The adverse condition is that your employment is being terminated, and that your permission to remain in that country rests on having employment. No job, no authority to stay in that country, eligible for waiver of physical presence test. That's the best option given your facts.
The letter from your employer could support the claim, and is attached to form 2555
to support your waiver request. Consider attaching a copy of your employment agreement/contract if it shows you would be there for the 330 days if not for the termination of the agreement. Mention the inability to remain in the country without employment. Not for financial reasons, but that your permission to be there terminates when you lose your job.
A taxpayer must meet all three requirements set forth in section 911(d)(4)(A)-(C) for IRS to consider waiver approval. To consider recent case law, consider Daly v. Commissioner, T.C. Memo. 2013-147 (http://www.ustaxcourt.gov/InOpHistoric/dalymemokerrigan.TCM.WPD.pdf). The Tax court was unmoved by taxpayer's work requirements, and required taxpayer to be resident in one of the IRS listed countries for adverse conditions to receive relief. Having a gig as an engineer in Mexico, for example, does not qualify for waiver relief if the contract can't be completed under your facts.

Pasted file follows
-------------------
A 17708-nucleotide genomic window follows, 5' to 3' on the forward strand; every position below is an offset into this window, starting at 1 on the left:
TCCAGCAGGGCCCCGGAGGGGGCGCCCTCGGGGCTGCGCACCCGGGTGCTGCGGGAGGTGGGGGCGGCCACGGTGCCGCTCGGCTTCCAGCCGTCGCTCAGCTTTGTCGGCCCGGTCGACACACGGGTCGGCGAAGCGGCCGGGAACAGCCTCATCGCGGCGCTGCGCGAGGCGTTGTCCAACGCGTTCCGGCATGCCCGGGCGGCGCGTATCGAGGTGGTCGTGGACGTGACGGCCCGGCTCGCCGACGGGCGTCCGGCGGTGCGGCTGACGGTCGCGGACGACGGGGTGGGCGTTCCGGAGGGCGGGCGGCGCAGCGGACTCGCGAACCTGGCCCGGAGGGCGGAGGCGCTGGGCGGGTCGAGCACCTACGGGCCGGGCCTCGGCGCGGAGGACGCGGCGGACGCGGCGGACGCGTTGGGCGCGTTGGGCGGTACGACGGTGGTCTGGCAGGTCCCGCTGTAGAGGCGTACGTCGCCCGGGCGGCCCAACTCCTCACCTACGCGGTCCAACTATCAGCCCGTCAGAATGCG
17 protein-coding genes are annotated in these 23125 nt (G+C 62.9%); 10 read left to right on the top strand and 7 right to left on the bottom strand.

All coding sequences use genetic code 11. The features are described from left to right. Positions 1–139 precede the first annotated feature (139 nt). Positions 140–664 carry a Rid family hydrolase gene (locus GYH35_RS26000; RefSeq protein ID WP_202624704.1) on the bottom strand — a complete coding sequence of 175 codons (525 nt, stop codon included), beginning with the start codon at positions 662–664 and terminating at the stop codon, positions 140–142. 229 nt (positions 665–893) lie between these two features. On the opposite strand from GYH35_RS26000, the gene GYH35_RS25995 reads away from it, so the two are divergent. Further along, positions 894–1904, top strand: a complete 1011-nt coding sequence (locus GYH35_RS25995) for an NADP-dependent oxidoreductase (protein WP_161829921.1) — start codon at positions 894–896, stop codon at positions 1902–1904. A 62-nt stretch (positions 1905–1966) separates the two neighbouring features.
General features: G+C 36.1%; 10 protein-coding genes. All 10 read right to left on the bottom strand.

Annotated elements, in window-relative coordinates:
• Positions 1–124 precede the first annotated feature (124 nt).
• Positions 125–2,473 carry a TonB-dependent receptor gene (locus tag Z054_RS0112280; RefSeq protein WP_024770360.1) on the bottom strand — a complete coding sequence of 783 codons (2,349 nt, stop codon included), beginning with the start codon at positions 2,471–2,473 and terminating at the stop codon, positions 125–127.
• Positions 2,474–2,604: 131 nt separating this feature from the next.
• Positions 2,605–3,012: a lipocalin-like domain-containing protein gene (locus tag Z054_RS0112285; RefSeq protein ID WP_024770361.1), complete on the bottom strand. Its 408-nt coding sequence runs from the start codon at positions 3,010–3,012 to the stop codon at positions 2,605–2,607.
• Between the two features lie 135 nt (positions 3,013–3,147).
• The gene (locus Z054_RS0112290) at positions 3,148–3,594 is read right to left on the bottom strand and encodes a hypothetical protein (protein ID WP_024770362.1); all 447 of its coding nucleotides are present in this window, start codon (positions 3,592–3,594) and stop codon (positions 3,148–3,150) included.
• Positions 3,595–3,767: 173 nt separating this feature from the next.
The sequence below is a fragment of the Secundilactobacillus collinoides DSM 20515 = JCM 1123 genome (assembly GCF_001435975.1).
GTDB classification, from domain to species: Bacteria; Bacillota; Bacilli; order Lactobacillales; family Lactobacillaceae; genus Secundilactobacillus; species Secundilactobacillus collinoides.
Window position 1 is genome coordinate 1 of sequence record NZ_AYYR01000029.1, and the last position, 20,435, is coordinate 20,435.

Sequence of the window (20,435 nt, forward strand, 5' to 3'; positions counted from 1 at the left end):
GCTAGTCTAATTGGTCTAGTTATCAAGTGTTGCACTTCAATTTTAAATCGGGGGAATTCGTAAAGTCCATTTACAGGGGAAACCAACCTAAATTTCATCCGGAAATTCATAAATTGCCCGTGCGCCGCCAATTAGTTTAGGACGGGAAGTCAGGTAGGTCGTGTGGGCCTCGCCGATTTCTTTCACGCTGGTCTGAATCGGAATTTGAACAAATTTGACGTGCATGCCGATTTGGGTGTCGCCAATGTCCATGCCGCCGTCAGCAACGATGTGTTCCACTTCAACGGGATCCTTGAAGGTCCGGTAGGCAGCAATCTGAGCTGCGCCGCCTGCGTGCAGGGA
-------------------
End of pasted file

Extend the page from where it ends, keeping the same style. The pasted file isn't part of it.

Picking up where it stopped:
If I was advising you, I would recommend you find enough out-of-country days to have 330. You did not mention your tax home issues, but the Court in Daly was clear in its test of tax home which the 330 day physical presence waives. Not having banking, a driver's license, your own residence or other factors will work against you if you indeed did not.
I hope this is more specific for you. In the text of Daly, the Court lists several other cases that can support the court and IRS rationale which may be more directly on point with your facts.
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